The All Blacks have come through two valuable 40 minute halves against Northland and Counties Manukau without any major injury concerns ahead of the Rugby Championship.

A big crowd turned up at ECOLight Stadium in Pukekohe last night for the event billed as the game of three halves - which featured the All Blacks playing 40 minutes against both provincial teams as well as a 40 minute trial between the two provinces played under the new laws to be used in the Mitre 10 Cup.

Steve Hansen's men enjoyed almost all of the ball in their 40 minutes against the Taniwha, racking up 73 unanswered points but they got more of a work out in their second period against the Steelers. Counties, with the 8,000-plus crowd cheering them on, kept the All Blacks scoreless for the first 18 minutes while managing to score a try themselves through the impressive flanker Fotu Lokotui.

The All Blacks eased to a comfortable 35-7 win as the class began to shine through.


"The first half was a good start and the boys played well and put some things together," coach Steve Hansen said. "In the second half Counties came on and put us under a bit of pressure so we had to deal with a few things, which is ideal preparation.

"Some of these guys haven't played for three or four weeks so we needed it."

First-five Aaron Cruden got plenty of goal-kicking practice - hitting seven of eight attempts from all over the park. Flanker Matt Todd also stood out and was rewarded with a couple of tries as did Israel Dagg.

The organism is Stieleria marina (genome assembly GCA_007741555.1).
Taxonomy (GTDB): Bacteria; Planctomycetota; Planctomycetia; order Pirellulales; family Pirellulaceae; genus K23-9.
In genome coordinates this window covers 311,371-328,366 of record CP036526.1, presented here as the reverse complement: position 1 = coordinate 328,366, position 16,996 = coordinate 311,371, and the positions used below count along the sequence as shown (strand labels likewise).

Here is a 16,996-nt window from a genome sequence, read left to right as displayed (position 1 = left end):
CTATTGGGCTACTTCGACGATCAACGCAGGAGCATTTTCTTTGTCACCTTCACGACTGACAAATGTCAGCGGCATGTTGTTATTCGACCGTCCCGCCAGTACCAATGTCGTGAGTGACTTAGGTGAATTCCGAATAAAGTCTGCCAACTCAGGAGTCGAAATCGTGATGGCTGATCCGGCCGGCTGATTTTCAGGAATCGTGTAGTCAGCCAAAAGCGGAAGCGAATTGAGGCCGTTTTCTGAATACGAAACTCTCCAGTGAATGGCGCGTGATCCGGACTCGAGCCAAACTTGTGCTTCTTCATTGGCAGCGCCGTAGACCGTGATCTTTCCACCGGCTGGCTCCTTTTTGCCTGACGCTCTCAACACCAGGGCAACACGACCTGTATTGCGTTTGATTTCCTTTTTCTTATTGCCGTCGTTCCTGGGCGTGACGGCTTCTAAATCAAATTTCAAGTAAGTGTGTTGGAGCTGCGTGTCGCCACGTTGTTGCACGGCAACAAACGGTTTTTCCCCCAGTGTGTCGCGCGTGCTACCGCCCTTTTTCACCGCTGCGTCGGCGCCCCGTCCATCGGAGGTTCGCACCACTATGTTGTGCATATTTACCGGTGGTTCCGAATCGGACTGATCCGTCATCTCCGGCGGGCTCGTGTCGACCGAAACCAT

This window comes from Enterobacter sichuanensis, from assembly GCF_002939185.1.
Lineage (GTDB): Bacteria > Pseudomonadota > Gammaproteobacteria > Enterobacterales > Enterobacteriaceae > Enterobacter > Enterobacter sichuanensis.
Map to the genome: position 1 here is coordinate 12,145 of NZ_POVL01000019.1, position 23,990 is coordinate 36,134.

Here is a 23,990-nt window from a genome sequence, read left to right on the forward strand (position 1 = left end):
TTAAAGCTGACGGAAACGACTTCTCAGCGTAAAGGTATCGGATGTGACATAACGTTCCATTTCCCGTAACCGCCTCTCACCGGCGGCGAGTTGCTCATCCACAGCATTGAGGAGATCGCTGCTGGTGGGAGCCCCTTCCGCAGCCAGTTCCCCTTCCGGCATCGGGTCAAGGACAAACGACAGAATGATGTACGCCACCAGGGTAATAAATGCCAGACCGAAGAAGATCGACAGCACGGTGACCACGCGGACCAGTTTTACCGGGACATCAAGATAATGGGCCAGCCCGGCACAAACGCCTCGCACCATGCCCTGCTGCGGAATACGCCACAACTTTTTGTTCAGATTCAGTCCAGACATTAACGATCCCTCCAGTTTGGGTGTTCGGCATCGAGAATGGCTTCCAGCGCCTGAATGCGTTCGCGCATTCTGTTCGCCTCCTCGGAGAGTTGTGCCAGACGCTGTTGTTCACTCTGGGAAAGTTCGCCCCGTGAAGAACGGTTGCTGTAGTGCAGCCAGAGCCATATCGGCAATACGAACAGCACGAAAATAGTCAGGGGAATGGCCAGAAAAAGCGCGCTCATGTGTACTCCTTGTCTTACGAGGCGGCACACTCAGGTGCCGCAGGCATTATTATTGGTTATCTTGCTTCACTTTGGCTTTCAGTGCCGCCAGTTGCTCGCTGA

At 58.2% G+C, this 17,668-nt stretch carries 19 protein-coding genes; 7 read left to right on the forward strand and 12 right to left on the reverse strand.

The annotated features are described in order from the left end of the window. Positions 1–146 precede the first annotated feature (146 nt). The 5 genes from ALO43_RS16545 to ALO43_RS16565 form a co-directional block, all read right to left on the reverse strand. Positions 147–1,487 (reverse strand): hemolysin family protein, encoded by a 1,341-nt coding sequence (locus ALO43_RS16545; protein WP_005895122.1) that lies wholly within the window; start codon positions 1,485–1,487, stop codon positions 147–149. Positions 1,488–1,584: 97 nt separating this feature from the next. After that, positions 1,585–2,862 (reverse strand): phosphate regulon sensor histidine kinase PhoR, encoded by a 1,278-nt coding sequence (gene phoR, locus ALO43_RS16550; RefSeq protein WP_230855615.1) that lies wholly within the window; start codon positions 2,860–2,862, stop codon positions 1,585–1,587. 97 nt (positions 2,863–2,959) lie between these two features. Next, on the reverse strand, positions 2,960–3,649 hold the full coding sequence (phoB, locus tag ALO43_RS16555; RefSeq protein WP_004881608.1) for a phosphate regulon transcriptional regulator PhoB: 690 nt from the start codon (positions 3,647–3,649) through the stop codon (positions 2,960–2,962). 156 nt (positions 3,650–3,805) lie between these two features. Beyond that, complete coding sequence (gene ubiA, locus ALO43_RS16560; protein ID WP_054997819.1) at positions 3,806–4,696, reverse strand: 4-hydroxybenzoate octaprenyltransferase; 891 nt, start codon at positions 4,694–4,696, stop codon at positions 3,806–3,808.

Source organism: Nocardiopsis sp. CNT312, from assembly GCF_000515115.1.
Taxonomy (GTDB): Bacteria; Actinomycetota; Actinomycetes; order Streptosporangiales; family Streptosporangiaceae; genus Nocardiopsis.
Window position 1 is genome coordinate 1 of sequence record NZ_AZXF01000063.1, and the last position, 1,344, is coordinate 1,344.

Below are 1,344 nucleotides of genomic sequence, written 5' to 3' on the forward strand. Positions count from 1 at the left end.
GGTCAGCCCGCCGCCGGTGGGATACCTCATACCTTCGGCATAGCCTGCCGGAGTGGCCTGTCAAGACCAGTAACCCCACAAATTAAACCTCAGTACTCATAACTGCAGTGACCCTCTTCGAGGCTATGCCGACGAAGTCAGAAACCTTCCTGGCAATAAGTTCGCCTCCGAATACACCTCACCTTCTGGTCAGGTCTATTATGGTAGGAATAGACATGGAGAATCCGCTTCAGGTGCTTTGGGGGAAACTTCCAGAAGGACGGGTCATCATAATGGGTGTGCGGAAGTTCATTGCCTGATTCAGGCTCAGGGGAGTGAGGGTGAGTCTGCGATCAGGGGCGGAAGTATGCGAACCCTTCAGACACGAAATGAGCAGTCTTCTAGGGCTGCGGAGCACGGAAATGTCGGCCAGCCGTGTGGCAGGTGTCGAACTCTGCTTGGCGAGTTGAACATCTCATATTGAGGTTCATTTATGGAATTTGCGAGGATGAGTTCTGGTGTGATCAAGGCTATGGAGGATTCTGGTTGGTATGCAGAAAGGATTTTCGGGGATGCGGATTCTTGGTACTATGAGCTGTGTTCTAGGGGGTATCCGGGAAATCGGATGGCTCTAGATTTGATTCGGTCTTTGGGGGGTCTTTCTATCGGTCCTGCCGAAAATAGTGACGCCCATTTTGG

Out of form winger Julian Savea was lucky to have been shown faith by the selectors after a lackluster Super Rugby campaign with the champion Hurricanes and still looks some way off his best but did work hard in his game time.

Hooker Nathan Harris tweaked an ankle but it isn't considered serious and he'll be available to travel to Australia.

Earlier the Steelers enjoyed a 24-5 win over Northland in a scrappy affair as both teams adjusted to the new breakdown rules set to be in use when the Mitre 10 Cup begins next Thursday.

Players arriving at the breakdown looked unsure whether to attack the ball with their hands and risk conceding a penalty as others joined in. They resorted to holding off and allowing the team in possession to hang on the ball for much of the time.

The changes should make it easier for fans to see infringements but it will take teams a while to work out what tactics work.